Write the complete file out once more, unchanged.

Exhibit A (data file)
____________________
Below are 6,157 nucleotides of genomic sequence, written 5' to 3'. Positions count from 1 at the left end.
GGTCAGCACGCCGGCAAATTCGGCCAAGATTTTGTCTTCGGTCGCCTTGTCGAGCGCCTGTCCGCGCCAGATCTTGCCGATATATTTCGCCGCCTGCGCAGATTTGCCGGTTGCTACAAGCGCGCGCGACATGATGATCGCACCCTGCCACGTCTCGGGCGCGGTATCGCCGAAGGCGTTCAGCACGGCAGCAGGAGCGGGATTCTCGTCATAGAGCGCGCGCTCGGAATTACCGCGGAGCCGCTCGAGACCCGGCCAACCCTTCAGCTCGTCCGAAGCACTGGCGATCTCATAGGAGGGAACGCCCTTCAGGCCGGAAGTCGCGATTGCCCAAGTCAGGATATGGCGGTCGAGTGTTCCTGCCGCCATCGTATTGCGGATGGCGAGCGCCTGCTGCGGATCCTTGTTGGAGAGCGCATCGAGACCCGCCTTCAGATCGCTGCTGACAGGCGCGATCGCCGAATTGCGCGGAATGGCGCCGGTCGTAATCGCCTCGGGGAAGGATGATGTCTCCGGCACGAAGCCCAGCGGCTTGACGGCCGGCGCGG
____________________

Below are 6,157 nucleotides of genomic sequence, written 5' to 3'. Positions count from 1 at the left end.
GGTCAGCACGCCGGCAAATTCGGCCAAGATTTTGTCTTCGGTCGCCTTGTCGAGCGCCTGTCCGCGCCAGATCTTGCCGATATATTTCGCCGCCTGCGCAGATTTGCCGGTTGCTACAAGCGCGCGCGACATGATGATCGCACCCTGCCACGTCTCGGGCGCGGTATCGCCGAAGGCGTTCAGCACGGCAGCAGGAGCGGGATTCTCGTCATAGAGCGCGCGCTCGGAATTACCGCGGAGCCGCTCGAGACCCGGCCAACCCTTCAGCTCGTCCGAAGCACTGGCGATCTCATAGGAGGGAACGCCCTTCAGGCCGGAAGTCGCGATTGCCCAAGTCAGGATATGGCGGTCGAGTGTTCCTGCCGCCATCGTATTGCGGATGGCGAGCGCCTGCTGCGGATCCTTGTTGGAGAGCGCATCGAGACCCGCCTTCAGATCGCTGCTGACAGGCGCGATCGCCGAATTGCGCGGAATGGCGCCGGTCGTAATCGCCTCGGGGAAGGATGATGTCTCCGGCACGAAGCCCAGCGGCTTGACGGCCGGCGCGG